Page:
BRIDGE TIPS: Dealer: East. Vulnerable: Both

//BRIDGE TIPS: Dealer: East. Vulnerable: Both
Bridge Tips by Eddie Kantar.
Dlr: East Vul: Both
Scoring: IMPs

North
S J 7 4
H K J 6 2
D A K Q 10
C 8 7
East (you)
S A K Q 8 5
H 3
D 8 4 2
C Q 9 3 2

EastSouthWestNorth
1S2HPass4H
All Pass

Opening lead: S3 You win the first spade and cash a second, partner playing the six, declarer the 10 and the 2. Now what?

Partner has the remaining spade that much is clear. Playing a third spade is playing a passive wait and see defense. This is the defense you should adopt when side suit tricks cannot get away. On this hand it is possible that club tricks might get away on dummy’s diamonds. Your best chance is to shift to a low club immediately hoping partner has either the AJ or at least the ace. If partner has the AJ, two club tricks can immediately be taken. However with the AJ of clubs and three spades, partner might have raised to 2S. With the CA without the jack and absolutely nothing else, he probably wouldn’t.

Back to the declarer. Say declarer has the KJ(x) of clubs. Which club will be play when you lead low? If you have won the first spade with the queen and then cashed the ace, declarer will assume you have 9 points in spades, and without the CA or the QJ, the most you could have would be the CQ and 11 HCP. He might well decide to play you for the CA and play the king. Down one. Had partner supported spades, declarer might well play West for the CA, because after all he does need something for the raise.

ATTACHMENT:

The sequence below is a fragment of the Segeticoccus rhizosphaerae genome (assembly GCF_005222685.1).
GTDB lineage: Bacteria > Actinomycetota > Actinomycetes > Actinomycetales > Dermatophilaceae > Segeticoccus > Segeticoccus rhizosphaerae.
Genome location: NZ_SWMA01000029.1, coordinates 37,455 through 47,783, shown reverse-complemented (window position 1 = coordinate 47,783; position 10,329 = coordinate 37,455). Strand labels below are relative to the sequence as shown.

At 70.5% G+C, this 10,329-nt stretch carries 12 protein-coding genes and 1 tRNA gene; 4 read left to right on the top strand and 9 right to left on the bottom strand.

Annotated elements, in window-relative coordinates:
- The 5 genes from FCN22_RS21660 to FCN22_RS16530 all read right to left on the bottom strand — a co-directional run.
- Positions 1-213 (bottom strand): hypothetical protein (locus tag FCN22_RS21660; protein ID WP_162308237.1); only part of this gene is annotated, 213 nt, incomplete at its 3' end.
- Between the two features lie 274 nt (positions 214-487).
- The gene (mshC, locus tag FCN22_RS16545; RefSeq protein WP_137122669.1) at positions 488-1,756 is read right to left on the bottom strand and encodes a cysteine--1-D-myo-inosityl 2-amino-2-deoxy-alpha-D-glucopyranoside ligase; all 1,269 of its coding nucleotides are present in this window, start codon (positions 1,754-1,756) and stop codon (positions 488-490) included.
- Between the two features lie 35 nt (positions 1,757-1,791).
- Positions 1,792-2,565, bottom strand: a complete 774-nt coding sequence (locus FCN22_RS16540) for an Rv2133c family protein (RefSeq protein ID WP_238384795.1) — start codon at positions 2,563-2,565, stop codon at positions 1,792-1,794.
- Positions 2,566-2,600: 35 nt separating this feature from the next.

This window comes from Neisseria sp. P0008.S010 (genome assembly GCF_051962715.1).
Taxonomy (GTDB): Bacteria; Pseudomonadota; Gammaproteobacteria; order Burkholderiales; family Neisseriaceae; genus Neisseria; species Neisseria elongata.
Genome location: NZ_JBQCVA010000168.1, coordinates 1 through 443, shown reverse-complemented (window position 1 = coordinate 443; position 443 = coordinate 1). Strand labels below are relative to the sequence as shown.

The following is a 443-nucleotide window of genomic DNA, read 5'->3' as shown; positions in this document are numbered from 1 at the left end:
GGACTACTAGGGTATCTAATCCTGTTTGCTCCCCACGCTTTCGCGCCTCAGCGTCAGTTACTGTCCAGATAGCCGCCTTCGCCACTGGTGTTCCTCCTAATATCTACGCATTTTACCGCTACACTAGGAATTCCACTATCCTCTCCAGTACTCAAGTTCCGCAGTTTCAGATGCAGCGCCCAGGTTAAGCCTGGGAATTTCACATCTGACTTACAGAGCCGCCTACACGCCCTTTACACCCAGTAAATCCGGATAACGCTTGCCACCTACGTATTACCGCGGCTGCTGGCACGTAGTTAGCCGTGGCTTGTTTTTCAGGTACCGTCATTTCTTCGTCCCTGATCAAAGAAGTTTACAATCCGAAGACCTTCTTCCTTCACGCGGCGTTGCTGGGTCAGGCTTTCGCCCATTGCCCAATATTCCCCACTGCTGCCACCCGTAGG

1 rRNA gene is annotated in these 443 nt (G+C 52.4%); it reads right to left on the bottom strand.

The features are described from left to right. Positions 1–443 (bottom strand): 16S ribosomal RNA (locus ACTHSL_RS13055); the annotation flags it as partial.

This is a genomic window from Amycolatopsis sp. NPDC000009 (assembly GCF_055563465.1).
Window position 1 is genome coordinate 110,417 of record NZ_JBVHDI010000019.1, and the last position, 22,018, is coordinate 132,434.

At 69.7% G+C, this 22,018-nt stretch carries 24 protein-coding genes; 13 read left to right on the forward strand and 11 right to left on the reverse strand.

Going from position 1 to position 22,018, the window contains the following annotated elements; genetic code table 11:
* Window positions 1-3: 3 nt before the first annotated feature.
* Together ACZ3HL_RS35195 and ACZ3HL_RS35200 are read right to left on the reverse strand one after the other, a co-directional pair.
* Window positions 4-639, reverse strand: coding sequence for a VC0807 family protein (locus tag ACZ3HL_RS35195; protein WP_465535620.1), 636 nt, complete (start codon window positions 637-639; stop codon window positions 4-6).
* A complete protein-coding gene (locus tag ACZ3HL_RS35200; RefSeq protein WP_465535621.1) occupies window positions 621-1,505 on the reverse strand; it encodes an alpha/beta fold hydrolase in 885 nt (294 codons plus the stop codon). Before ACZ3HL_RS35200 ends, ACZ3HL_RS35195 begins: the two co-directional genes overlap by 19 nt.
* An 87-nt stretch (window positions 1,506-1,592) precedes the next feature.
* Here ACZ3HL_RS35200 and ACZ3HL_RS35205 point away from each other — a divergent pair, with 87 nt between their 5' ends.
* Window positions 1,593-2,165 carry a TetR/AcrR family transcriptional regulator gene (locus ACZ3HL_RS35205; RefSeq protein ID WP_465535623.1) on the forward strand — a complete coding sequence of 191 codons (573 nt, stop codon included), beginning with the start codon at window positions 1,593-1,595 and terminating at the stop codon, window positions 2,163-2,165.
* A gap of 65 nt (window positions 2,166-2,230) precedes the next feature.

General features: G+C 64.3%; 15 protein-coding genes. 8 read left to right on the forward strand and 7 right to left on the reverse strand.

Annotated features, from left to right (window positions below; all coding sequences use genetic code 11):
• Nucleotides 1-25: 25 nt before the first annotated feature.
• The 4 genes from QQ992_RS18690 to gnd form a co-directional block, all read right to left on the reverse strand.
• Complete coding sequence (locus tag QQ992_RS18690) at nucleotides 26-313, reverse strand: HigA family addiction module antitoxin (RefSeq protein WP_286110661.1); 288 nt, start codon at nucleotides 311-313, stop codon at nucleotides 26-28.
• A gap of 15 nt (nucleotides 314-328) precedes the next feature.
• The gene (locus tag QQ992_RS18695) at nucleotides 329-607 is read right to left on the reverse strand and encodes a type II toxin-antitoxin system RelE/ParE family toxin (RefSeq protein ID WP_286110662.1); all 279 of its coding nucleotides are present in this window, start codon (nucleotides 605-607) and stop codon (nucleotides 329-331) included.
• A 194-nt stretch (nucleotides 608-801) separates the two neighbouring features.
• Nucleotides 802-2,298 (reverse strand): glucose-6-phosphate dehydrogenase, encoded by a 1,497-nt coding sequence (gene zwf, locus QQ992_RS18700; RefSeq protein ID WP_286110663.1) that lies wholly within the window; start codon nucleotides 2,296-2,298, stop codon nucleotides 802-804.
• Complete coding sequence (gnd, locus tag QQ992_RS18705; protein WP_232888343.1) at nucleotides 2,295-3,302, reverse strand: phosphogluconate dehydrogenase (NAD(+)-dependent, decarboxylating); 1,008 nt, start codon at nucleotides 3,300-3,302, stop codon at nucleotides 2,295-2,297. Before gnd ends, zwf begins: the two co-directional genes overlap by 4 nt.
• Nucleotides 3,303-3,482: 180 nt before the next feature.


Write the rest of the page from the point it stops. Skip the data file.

As an aside, had you won the first two tricks with the king and ace of spades, partner would still know you had the queen (5 card majors) but declarer might well play West for the SQ. If so, declarer is very likely to conclude that if West had the SQ and the CA as well, he probably would have raised to 2S. But West didn’t raise. Ergo, West does not have the CA. If declarer thinks along these lines, he will play you, not partner, for the CA and rise with the king. Curtains for the declarer.

Notice the lead of the S3 from the 963. Why not the nine? The reason is this:

When holding three (occasionally four) small in partner’s suit that you have NOT supported, lead low to deny a doubleton.
If you HAVE supported, lead high to deny an honor. Partner already knows you do not have a doubleton.
The lead of a low card in a supported suit promises an honor.

Dlr: East Vul: Both
Scoring: IMPs

North
S J 7 4
H K J 6 2
D A K Q 10
C 8 7
West
S 9 6 3
H 8 5
D 7 6 5 3
C A 6 5 4
East
S A K Q 8 5
H 3
D 8 4 2
C Q 9 3 2
South
S 10 2
H A Q 10 9 7 4
D J 9
C K J 10


EastSouthWestNorth
1S2HPass4H
All Pass

 

About the Author:

Eddie Kantar is a professional bridge player, writer, teacher and member of the Bridge Hall of Fame. He won two World Champion and thirteen North American Championship titles. Eddie writes regularly for numerous bridge magazines around the world and is a frequent host on bridge cruises. He has written some 25 bridge books, some available in CD-Rom form, and is also a regular contributor to the ACBL Bulletin, Bridge World, Bridge Today, and OKbridge.

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